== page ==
Another thing that took some getting used to was the feel of the liquid polymer outer used for the 3D honeycomb printing process. The traditional Power saddle has a smooth surface, one that’s easy to adjust your posterior on and migrate to other sections of the saddle. The Power Pro with Mirror has a tacky feel, not sticky but more like a “locked and loaded” feel. Depending on your choice of shorts, sensations could be a bit different. It took some time but I ultimately adjusted to the new sensation and now prefer it to my traditional Power saddle.

The new Power Pro with Mirror made its way from bike to bike, gravel to the road, and back again for review. The impressions were the same with different bike disciplines; the is a very comfortable saddle, and the titanium rails keep it simple, so you don’t have to swap out the seatpost ears or the post altogether.

I enjoy plenty about this saddle, but there are some shortcomings. The mega-complex structure of the 3D-printed honeycomb can act as a mud trap and clog up on wet rides. The 3D printing could create a slight problem for anyone that frequently rolls around in the mud or gross wet gravel. I’m confident that Specialized didn’t intend this to be their new cyclocross saddle, but the sky can open at different points, and a dry XC course can become peanut butter, just like the US Pro Cup Fayetteville last weekend. The mud (and pebbles) will eventually disappear, but it can take some thoughtful washing and more high-pressure spraying than is customary.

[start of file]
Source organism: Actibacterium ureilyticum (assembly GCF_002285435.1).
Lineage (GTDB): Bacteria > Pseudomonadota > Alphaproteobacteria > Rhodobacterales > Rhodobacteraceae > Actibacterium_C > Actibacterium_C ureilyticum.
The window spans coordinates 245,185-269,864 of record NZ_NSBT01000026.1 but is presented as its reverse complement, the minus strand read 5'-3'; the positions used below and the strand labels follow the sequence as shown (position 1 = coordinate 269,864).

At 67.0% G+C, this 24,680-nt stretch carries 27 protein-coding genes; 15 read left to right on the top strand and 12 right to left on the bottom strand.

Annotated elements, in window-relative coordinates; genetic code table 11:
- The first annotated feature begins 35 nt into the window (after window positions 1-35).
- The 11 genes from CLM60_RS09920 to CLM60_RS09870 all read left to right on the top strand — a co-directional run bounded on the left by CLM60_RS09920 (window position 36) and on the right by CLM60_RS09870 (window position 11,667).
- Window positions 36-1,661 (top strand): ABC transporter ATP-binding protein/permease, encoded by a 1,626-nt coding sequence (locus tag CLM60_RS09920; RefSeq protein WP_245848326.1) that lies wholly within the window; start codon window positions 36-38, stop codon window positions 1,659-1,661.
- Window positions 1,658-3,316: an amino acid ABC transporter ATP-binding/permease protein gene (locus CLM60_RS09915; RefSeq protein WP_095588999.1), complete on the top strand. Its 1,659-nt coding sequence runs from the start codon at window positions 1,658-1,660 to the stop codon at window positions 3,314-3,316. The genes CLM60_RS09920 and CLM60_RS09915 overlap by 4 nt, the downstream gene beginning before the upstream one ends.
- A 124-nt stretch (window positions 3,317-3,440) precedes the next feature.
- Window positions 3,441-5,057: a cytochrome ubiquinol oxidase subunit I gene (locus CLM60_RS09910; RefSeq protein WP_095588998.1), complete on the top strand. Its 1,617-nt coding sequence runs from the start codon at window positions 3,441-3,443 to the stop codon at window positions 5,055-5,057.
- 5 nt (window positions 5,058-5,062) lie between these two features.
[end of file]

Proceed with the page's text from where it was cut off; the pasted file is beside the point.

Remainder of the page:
Final thoughts

After spending lots of time on the Power Pro with Mirror, I can undoubtedly say it’s one of the most comfortable saddles I’ve ridden. The fit and comfort are hard to match; the price tag is still more than most saddles on the market, but can you put a price on comfort? Having ridden this saddle on all manner of disciplines and intensities, I can say it’s now my go-to saddle. I’ll go back to the traditional Power for ‘cross season, but until then, the Power Pro with Mirror is the perch for me.

If you’re looking for a new saddle and like the feel on a short nose or are a current Power saddle user, I recommend trying the Specialized Power Pro with Mirror. It might mean a longer ride or less posterior pain in the long run.

For more information check out: Specialized.com

Jordan Villella is a staff writer for BikeRumor.com, specializing in cross country mountain, gravel, road, and race tech. He has been writing about the bicycles and bike culture for over ten years with no signs of stopping.